Not every golf cart you purchase will come with a warranty, though most manufacturers provide at least some options. The value of your warranty will affect how much your cart costs.
For example, a five-year warranty will be worth less than a 10-year warranty and will affect your cost less. However, the exact impact of the warranty will vary depending on the cart.
For example, most warranties will add no more than a few hundred dollars to the cost of the average golf cart. And some manufacturers may not even charge extra for a higher-quality warranty.
This factor all depends on factors such as the quality of the vehicle and how likely you are to use the warranty. Most manufacturers who don’t charge for warranties typically expect that you’ll never use it before it expires.
Other Extras That Add to the Price
The extras that you add to a golf cart can really add up and boost the price even higher than expected.
Thankfully, you don’t have to get any of these extras if you don’t want them. However, they can improve the quality of your cart and make it safer and more fun to drive. Just a few items you can add include:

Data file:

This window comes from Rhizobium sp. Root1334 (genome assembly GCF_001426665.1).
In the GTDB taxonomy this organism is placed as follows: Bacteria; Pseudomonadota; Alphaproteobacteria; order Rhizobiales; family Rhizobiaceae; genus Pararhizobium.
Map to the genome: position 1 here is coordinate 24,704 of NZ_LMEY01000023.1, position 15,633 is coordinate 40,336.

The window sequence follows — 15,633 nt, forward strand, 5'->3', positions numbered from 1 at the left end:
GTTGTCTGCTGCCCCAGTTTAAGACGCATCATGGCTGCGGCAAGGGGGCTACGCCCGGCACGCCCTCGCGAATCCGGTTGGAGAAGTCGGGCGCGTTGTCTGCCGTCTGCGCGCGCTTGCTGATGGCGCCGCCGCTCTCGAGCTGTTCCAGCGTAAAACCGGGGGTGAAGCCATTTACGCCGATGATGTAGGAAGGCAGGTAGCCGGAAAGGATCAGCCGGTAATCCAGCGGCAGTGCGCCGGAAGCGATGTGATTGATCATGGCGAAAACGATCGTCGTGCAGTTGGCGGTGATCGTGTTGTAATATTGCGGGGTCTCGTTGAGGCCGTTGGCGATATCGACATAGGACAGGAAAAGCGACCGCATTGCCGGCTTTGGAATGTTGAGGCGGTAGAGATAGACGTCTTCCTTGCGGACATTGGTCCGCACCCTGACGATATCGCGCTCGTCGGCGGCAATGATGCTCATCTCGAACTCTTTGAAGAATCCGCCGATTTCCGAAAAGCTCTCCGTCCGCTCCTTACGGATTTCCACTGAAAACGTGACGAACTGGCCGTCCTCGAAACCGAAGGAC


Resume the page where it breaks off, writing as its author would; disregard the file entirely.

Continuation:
- New Paint Jobs – Over $200 or more
- Headlights – $100 – 200
- Improved Alloy Wheels – $500 – 600
- Three-Sided Safety Enclosures – $100 – 300
- DVD Players and Radios – $100 – 200
- Kid-Friendly Seating – $200 – 300
- Seatbelts – $100 or so per pair
Price Range of Golf Carts
Now that you know the factors that influence golf cart pricing, you should take a look at the various price ranges for models in your area.
Typically, golf carts fall into three groups: low-priced carts, mid-priced carts, and high-priced carts.
As the price increases – even within a specific range – the value of the vehicle rises, and you’ll get more accessories with your purchase.